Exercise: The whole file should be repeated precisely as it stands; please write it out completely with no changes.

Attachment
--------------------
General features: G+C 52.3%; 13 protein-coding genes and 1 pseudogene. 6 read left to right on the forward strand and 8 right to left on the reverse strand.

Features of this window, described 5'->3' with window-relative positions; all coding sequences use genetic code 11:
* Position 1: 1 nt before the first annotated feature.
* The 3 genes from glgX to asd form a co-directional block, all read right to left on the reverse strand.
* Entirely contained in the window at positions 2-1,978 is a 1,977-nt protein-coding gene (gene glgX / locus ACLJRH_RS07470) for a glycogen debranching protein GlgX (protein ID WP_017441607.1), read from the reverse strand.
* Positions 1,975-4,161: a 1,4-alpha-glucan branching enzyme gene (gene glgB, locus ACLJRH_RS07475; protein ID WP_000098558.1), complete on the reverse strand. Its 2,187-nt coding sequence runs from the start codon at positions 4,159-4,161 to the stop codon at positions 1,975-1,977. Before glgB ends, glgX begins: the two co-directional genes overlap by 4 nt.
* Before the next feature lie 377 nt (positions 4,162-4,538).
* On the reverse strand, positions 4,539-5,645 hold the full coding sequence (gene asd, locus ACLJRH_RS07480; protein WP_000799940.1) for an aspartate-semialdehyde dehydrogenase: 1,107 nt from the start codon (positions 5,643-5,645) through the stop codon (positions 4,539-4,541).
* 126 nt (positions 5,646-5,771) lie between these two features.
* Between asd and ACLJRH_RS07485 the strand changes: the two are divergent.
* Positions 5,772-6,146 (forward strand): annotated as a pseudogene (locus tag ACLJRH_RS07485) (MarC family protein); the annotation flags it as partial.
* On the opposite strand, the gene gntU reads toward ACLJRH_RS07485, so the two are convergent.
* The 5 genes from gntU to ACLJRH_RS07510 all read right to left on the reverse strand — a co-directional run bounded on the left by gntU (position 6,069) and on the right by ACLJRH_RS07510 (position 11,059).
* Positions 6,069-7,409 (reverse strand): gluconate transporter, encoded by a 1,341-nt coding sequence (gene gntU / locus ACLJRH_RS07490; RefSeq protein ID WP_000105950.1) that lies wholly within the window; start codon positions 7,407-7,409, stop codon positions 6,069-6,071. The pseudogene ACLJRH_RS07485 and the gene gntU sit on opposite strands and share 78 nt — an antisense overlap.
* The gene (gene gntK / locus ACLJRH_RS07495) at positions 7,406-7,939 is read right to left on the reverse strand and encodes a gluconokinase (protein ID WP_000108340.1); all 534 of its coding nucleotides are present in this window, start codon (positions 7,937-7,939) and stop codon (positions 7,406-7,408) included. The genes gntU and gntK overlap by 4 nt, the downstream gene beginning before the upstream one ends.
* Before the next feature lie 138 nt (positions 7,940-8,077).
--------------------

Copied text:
General features: G+C 52.3%; 13 protein-coding genes and 1 pseudogene. 6 read left to right on the forward strand and 8 right to left on the reverse strand.

Features of this window, described 5'->3' with window-relative positions; all coding sequences use genetic code 11:
* Position 1: 1 nt before the first annotated feature.
* The 3 genes from glgX to asd form a co-directional block, all read right to left on the reverse strand.
* Entirely contained in the window at positions 2-1,978 is a 1,977-nt protein-coding gene (gene glgX / locus ACLJRH_RS07470) for a glycogen debranching protein GlgX (protein ID WP_017441607.1), read from the reverse strand.
* Positions 1,975-4,161: a 1,4-alpha-glucan branching enzyme gene (gene glgB, locus ACLJRH_RS07475; protein ID WP_000098558.1), complete on the reverse strand. Its 2,187-nt coding sequence runs from the start codon at positions 4,159-4,161 to the stop codon at positions 1,975-1,977. Before glgB ends, glgX begins: the two co-directional genes overlap by 4 nt.
* Before the next feature lie 377 nt (positions 4,162-4,538).
* On the reverse strand, positions 4,539-5,645 hold the full coding sequence (gene asd, locus ACLJRH_RS07480; protein WP_000799940.1) for an aspartate-semialdehyde dehydrogenase: 1,107 nt from the start codon (positions 5,643-5,645) through the stop codon (positions 4,539-4,541).
* 126 nt (positions 5,646-5,771) lie between these two features.
* Between asd and ACLJRH_RS07485 the strand changes: the two are divergent.
* Positions 5,772-6,146 (forward strand): annotated as a pseudogene (locus tag ACLJRH_RS07485) (MarC family protein); the annotation flags it as partial.
* On the opposite strand, the gene gntU reads toward ACLJRH_RS07485, so the two are convergent.
* The 5 genes from gntU to ACLJRH_RS07510 all read right to left on the reverse strand — a co-directional run bounded on the left by gntU (position 6,069) and on the right by ACLJRH_RS07510 (position 11,059).
* Positions 6,069-7,409 (reverse strand): gluconate transporter, encoded by a 1,341-nt coding sequence (gene gntU / locus ACLJRH_RS07490; RefSeq protein ID WP_000105950.1) that lies wholly within the window; start codon positions 7,407-7,409, stop codon positions 6,069-6,071. The pseudogene ACLJRH_RS07485 and the gene gntU sit on opposite strands and share 78 nt — an antisense overlap.
* The gene (gene gntK / locus ACLJRH_RS07495) at positions 7,406-7,939 is read right to left on the reverse strand and encodes a gluconokinase (protein ID WP_000108340.1); all 534 of its coding nucleotides are present in this window, start codon (positions 7,937-7,939) and stop codon (positions 7,406-7,408) included. The genes gntU and gntK overlap by 4 nt, the downstream gene beginning before the upstream one ends.
* Before the next feature lie 138 nt (positions 7,940-8,077).